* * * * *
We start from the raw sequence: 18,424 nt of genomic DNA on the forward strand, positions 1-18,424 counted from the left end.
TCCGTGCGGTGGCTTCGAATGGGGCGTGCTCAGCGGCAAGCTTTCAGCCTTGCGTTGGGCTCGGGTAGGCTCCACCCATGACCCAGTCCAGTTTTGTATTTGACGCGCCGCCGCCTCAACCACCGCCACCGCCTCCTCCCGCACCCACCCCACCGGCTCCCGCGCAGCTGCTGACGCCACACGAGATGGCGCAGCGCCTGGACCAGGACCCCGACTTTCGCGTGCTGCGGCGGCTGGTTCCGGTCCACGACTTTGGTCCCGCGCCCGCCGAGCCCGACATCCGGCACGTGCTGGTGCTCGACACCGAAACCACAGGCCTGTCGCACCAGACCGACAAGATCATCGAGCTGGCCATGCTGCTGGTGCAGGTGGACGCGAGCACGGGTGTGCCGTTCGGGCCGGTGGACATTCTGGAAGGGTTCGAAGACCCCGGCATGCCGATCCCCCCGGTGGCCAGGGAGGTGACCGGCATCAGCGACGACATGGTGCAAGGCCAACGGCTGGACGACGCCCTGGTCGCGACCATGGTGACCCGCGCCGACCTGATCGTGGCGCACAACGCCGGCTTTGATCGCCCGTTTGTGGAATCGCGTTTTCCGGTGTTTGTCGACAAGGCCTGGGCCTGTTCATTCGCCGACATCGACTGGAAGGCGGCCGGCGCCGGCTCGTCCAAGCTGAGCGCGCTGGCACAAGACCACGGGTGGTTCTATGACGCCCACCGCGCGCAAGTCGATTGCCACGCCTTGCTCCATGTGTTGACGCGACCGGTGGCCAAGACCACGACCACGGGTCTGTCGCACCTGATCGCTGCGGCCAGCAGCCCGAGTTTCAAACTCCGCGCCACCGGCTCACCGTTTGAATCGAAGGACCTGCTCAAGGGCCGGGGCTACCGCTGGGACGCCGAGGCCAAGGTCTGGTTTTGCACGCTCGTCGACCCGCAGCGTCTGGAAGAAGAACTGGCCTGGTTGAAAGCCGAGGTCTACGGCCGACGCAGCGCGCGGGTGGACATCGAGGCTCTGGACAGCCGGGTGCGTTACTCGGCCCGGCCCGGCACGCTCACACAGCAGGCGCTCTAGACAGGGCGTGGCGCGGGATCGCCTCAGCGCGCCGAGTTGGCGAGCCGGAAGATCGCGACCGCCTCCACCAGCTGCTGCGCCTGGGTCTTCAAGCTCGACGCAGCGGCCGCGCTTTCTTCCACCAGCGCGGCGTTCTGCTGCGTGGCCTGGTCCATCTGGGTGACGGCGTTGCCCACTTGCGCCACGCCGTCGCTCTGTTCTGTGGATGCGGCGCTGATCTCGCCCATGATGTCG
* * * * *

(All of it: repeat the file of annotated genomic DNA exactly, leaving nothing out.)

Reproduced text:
We start from the raw sequence: 18,424 nt of genomic DNA on the forward strand, positions 1-18,424 counted from the left end.
TCCGTGCGGTGGCTTCGAATGGGGCGTGCTCAGCGGCAAGCTTTCAGCCTTGCGTTGGGCTCGGGTAGGCTCCACCCATGACCCAGTCCAGTTTTGTATTTGACGCGCCGCCGCCTCAACCACCGCCACCGCCTCCTCCCGCACCCACCCCACCGGCTCCCGCGCAGCTGCTGACGCCACACGAGATGGCGCAGCGCCTGGACCAGGACCCCGACTTTCGCGTGCTGCGGCGGCTGGTTCCGGTCCACGACTTTGGTCCCGCGCCCGCCGAGCCCGACATCCGGCACGTGCTGGTGCTCGACACCGAAACCACAGGCCTGTCGCACCAGACCGACAAGATCATCGAGCTGGCCATGCTGCTGGTGCAGGTGGACGCGAGCACGGGTGTGCCGTTCGGGCCGGTGGACATTCTGGAAGGGTTCGAAGACCCCGGCATGCCGATCCCCCCGGTGGCCAGGGAGGTGACCGGCATCAGCGACGACATGGTGCAAGGCCAACGGCTGGACGACGCCCTGGTCGCGACCATGGTGACCCGCGCCGACCTGATCGTGGCGCACAACGCCGGCTTTGATCGCCCGTTTGTGGAATCGCGTTTTCCGGTGTTTGTCGACAAGGCCTGGGCCTGTTCATTCGCCGACATCGACTGGAAGGCGGCCGGCGCCGGCTCGTCCAAGCTGAGCGCGCTGGCACAAGACCACGGGTGGTTCTATGACGCCCACCGCGCGCAAGTCGATTGCCACGCCTTGCTCCATGTGTTGACGCGACCGGTGGCCAAGACCACGACCACGGGTCTGTCGCACCTGATCGCTGCGGCCAGCAGCCCGAGTTTCAAACTCCGCGCCACCGGCTCACCGTTTGAATCGAAGGACCTGCTCAAGGGCCGGGGCTACCGCTGGGACGCCGAGGCCAAGGTCTGGTTTTGCACGCTCGTCGACCCGCAGCGTCTGGAAGAAGAACTGGCCTGGTTGAAAGCCGAGGTCTACGGCCGACGCAGCGCGCGGGTGGACATCGAGGCTCTGGACAGCCGGGTGCGTTACTCGGCCCGGCCCGGCACGCTCACACAGCAGGCGCTCTAGACAGGGCGTGGCGCGGGATCGCCTCAGCGCGCCGAGTTGGCGAGCCGGAAGATCGCGACCGCCTCCACCAGCTGCTGCGCCTGGGTCTTCAAGCTCGACGCAGCGGCCGCGCTTTCTTCCACCAGCGCGGCGTTCTGCTGCGTGGCCTGGTCCATCTGGGTGACGGCGTTGCCCACTTGCGCCACGCCGTCGCTCTGTTCTGTGGATGCGGCGCTGATCTCGCCCATGATGTCG